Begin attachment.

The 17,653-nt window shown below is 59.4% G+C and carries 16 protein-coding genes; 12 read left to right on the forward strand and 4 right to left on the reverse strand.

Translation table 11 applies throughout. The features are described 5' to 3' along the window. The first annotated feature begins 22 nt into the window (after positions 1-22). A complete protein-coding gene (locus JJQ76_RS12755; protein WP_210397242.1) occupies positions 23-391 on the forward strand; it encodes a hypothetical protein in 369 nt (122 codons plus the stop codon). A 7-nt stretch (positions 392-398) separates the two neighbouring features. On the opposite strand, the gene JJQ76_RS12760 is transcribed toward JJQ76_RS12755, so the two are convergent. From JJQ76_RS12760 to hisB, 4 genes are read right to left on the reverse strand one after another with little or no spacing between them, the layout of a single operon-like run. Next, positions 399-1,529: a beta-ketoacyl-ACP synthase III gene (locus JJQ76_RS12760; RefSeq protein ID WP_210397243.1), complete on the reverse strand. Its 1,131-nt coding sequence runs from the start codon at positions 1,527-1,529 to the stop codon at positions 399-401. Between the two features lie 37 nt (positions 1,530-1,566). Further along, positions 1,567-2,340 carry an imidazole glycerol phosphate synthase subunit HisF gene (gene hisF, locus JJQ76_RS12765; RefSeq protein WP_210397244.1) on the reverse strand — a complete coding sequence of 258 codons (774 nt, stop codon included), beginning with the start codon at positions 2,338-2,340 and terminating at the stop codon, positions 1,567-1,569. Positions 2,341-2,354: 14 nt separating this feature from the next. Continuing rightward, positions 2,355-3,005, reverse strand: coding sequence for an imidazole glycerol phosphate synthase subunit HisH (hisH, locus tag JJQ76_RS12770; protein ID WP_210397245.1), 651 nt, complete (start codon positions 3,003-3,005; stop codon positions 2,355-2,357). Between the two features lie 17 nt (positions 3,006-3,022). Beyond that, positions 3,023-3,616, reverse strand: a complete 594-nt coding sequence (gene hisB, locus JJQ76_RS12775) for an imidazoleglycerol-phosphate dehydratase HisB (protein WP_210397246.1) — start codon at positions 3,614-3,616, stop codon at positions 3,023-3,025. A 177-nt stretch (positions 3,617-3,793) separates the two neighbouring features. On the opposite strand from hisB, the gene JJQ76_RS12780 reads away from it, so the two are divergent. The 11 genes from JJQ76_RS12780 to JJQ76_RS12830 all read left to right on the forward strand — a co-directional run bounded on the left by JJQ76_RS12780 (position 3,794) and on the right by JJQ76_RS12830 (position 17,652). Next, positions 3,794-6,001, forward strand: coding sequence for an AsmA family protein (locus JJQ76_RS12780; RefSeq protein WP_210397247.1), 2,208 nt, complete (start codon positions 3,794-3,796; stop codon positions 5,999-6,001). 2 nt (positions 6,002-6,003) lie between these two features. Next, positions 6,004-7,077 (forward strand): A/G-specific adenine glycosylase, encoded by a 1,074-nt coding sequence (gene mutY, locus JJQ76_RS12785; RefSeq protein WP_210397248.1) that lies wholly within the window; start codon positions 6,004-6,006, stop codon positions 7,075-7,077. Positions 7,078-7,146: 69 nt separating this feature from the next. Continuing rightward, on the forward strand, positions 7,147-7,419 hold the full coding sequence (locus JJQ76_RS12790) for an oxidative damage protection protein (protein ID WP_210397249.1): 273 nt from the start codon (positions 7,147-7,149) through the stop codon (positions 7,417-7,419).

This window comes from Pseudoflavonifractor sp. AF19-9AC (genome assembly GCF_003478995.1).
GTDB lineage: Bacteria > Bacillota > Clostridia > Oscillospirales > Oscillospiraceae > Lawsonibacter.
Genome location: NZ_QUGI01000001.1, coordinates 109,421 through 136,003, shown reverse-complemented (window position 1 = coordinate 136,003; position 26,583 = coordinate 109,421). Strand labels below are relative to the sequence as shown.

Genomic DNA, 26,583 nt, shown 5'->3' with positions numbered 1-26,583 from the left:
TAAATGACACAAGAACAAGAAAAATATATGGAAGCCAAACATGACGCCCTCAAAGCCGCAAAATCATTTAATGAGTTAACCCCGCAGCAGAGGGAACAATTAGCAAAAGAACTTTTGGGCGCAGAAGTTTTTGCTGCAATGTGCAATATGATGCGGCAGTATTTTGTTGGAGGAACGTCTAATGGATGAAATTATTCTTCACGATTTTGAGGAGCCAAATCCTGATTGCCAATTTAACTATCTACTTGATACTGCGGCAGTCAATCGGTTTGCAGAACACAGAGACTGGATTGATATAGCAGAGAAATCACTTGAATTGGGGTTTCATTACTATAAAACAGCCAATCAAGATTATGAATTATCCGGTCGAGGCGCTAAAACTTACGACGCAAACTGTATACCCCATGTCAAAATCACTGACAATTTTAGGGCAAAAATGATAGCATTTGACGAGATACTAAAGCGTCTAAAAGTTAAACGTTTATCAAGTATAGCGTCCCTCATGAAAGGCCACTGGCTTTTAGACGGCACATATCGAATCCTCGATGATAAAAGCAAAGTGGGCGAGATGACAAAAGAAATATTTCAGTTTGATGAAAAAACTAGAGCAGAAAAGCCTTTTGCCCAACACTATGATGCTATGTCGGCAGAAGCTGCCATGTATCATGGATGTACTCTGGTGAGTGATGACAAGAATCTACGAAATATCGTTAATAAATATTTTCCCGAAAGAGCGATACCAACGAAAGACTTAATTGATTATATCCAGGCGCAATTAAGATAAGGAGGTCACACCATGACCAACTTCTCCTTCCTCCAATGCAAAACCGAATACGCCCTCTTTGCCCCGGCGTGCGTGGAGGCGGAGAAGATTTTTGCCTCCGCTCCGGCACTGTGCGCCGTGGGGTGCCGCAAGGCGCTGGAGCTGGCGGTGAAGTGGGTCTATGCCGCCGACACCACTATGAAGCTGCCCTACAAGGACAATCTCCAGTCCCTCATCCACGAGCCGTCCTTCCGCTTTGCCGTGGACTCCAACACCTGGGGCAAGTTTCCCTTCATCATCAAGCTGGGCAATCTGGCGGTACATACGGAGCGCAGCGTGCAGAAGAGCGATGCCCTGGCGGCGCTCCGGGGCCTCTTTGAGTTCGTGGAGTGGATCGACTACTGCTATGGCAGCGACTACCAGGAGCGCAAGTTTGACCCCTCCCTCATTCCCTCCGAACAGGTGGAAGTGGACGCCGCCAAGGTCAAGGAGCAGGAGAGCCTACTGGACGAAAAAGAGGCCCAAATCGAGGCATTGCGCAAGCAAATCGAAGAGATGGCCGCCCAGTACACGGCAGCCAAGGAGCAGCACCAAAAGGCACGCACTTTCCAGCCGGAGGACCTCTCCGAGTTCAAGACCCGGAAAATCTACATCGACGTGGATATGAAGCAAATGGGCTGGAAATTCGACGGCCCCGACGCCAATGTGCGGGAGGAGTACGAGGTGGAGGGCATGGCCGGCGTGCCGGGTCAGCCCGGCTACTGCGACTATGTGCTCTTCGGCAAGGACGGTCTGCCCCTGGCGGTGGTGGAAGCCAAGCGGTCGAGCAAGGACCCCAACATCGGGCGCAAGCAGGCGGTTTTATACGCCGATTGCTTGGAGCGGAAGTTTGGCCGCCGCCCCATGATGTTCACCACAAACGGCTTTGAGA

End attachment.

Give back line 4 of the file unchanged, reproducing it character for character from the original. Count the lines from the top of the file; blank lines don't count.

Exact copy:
GTDB lineage: Bacteria > Bacillota > Clostridia > Oscillospirales > Oscillospiraceae > Lawsonibacter.